Defanging the police: Curbing car stops is a bad move

Former Philly deputy police commissioner Joseph P. Sullivan believes that law enforcement has to be open to the introduction of new strategies intended to reduce the number of negative encounters between citizens and the police, but also believes there should be a review period to see if the city’s new plan for car stops is working. Image | Courtesy of Joseph P. Sullivan

Earlier this month, Mayor Kenney ordered the police to stop making car stops for minor traffic violations.

“Today, I signed an executive order to implement the legislation outlined in the Driving Equality bills, introduced by councilmember Isaiah Thomas,” the mayor stated in a tweet. “This legislation establishes Philadelphia as the first large U.S. city to ban minor traffic stops with the goal of healing police-community relations.”

His order came after City Council voted 14-2 on Oct. 14 to pass the “Driving Equality Bill,” as well as a companion bill that mandates the city create a public traffic stop database.

Councilman Isaiah Thomas, the author of the bills, stated, “These bills end the traffic stops that promote discrimination while keeping the traffic stops that promote public safety. This approach seeks to redirect police time and resources towards keeping Philadelphians safe while removing negative interactions that widen the divide and perpetuate mistrust.”

Thomas noted that the bill allows the police to still issue citations, which are then mailed to drivers.

I reached out to Joseph P. Sullivan, who served as the Philadelphia Deputy Police Commissioner for Patrol Operations from 2017 to 2020, and asked him for his take on this.

“I don’t doubt the councilman’s intent in introducing his legislation, and I strongly believe that law enforcement has to be open to the introduction of new strategies intended to reduce the number of negative encounters between citizens and the police,” Sullivan said. “The dispatch of alternative responders to many 911 calls involving the mentally ill, homeless and drug dependent populations are an excellent example.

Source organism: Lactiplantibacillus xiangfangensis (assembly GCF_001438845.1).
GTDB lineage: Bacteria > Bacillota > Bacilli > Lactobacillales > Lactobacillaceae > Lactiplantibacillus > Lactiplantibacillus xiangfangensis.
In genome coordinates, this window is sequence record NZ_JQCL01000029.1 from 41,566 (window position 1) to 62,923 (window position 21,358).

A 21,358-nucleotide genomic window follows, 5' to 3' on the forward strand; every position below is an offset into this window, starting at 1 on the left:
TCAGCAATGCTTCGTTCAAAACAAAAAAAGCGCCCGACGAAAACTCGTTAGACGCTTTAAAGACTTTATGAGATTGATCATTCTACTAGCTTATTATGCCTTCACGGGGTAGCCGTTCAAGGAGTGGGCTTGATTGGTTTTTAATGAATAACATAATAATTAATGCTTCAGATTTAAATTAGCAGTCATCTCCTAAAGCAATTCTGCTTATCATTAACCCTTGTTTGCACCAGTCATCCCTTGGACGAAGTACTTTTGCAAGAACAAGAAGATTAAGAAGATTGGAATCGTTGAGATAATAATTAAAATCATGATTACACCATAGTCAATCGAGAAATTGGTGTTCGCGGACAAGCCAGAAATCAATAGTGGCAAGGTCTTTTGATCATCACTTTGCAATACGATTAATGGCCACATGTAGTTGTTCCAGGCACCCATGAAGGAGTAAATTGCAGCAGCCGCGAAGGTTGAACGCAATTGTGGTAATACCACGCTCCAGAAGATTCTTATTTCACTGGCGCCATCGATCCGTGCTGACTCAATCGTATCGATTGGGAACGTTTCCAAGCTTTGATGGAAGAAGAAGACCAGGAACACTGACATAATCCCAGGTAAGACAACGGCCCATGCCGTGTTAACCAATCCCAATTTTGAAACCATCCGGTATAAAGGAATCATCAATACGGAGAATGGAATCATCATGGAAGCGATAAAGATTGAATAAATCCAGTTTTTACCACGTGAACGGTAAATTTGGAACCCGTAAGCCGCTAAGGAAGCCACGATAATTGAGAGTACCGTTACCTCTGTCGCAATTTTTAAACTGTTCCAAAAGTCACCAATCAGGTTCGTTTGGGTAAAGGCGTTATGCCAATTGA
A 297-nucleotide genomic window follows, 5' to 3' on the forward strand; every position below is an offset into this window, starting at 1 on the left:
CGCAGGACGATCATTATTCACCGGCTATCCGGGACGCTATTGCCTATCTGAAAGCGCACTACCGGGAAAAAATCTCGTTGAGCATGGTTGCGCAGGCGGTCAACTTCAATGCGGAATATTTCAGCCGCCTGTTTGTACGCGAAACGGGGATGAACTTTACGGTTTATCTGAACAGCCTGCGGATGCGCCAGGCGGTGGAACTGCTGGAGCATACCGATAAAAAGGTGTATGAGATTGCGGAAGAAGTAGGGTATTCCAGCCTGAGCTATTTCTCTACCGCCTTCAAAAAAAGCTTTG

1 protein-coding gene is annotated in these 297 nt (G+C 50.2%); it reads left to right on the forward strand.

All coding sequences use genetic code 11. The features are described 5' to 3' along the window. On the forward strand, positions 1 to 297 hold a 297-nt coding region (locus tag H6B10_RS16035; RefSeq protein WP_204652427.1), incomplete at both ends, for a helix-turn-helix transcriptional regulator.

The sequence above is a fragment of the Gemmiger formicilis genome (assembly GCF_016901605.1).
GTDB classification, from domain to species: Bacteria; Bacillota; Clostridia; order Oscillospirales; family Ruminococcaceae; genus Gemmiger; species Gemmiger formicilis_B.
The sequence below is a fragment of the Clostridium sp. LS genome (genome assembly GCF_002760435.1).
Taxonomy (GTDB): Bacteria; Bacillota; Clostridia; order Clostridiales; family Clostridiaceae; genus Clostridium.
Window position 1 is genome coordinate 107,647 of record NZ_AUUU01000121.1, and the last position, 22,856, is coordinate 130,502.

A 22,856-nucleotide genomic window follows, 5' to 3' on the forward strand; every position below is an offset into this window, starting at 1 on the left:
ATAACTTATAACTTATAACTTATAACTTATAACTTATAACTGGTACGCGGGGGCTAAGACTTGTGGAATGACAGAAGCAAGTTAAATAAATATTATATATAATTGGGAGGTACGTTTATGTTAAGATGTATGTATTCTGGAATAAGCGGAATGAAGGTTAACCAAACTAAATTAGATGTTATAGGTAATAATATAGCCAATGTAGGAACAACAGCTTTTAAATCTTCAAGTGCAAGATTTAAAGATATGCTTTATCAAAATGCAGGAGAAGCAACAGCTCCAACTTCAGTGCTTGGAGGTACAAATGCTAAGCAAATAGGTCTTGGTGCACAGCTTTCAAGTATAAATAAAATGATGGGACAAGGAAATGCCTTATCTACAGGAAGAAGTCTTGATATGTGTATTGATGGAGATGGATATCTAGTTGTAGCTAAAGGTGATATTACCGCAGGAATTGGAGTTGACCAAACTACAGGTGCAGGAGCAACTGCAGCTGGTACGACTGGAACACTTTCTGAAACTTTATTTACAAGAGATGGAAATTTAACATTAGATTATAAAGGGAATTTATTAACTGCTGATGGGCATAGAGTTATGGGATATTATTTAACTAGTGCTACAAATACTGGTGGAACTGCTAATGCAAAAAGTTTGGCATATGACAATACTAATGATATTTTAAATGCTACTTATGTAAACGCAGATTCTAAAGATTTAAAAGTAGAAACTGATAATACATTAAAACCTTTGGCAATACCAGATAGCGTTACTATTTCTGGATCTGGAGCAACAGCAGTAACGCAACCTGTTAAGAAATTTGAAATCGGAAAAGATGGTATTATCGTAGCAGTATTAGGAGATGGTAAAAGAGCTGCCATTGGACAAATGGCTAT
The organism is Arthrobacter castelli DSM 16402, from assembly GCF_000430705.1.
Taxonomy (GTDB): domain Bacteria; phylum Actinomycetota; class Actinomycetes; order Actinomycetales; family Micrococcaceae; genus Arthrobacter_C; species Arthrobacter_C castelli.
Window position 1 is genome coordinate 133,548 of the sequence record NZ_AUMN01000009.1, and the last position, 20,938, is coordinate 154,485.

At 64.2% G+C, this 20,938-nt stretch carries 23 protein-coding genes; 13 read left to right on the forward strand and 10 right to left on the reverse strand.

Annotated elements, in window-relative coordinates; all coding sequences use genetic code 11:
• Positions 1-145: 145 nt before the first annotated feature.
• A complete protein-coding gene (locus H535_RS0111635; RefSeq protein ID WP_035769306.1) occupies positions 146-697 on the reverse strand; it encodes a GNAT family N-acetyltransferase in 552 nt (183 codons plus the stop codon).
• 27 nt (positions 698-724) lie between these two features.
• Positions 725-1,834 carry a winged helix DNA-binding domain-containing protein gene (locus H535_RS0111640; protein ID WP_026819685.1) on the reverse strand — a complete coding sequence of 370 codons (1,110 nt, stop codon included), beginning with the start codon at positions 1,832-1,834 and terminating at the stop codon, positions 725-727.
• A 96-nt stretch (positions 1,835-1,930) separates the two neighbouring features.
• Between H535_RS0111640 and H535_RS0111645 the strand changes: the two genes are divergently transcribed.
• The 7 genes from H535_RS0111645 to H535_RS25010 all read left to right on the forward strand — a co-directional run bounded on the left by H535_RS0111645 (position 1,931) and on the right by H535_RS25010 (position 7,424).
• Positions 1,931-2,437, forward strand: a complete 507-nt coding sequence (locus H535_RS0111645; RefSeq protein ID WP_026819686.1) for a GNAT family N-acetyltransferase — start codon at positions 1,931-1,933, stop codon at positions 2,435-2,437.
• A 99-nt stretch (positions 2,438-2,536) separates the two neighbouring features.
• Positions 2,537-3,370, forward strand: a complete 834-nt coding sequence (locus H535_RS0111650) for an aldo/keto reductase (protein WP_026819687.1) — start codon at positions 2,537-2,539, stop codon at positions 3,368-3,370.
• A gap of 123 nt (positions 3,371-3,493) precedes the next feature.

“What I do question is the lack of an independent third-party evaluator and a mandatory period of review to determine if the legislation is achieving its stated objectives and whether it has resulted in any unintended consequences. Vehicles play a part in gun violence and the research proves that traffic enforcement is connected to crime suppression.”

Sullivan noted that a recent homicide in Philadelphia allegedly was committed by a security guard assigned to the Christmas Village. He was also a convicted felon, prohibited by state law from being in possession of a firearm, but he allegedly retrieved his illegally possessed weapon from his vehicle that was parked nearby to commit the murder.

“The Philadelphia Police Department makes approximately 70 percent of their seizures of illegally possessed guns during vehicle investigations. Car stops have already declined precipitously in Philadelphia due to a significant decrease in manpower.”

Sullivan said that John Hall of the Manhattan Institute wrote in a recent article that police reform needs to be approached thoughtfully and carefully and public safety policy decisions must be informed by data. Who, Sullivan asked, is compiling the data that will be needed to properly evaluate the impact of this legislation on crime, traffic safety, insurance rates and public perception?

“Personally, I’d prefer a policy that endeavors to help otherwise lawful drivers to come into compliance with the motor vehicle code rather than ignoring potential hazards by following the lead of other cities where officers follow a no-ticket policy that mandates warnings to otherwise lawful drivers for minor equipment violations and supplies officers with gift certificates for distribution in lieu of a ticket that motorist can use to have their cars repaired,” Sullivan said.

“I’d like to see a similar program whereby low-income motorists can apply for financial assistance to keep their vehicles registered, insured and inspected rather than simply ignoring these important violations.”

Sullivan explained that unregistered cars are likely also uninsured, and vehicles not properly inspected can have dangerous defects like worn brakes that the owner may not even be aware of.

“There are already limitations on the city’s live stop program due to a recent court decision whereby drivers operating with no license or a suspended license, expired or no registration sometimes no longer have their vehicles impounded. Instead, the vehicles are often left at the scene and booted by PPA until the owner comes into compliance,” Sullivan said. “It is important that there be a robust public information campaign for drivers and training curriculum for officers in advance of the initiation of the amended enforcement strategy as there is a great deal of confusion on both sides, and frankly it sends a mixed message to the public and the police at a time when we are struggling to develop an effective strategy to deal with the unlawful ATVs and street racers.”

In my view, stopping car stops, like stopping stop and frisk, defangs the police in their effort to take illegal guns and criminals off the streets of Philadelphia. Ultimately, Philadelphia citizens will suffer from a higher murder rate and even more crime and gun violence.

Paul Davis’ Crime Beat column appears here each week. He can be contacted via 

    • Paul Davis

      Having worked as a crime reporter and columnist in Philadelphia for many years, Paul Davis has covered organized crime, cybercrime, street crime, white collar crime, crime prevention, espionage and terrorism. He can be reached at

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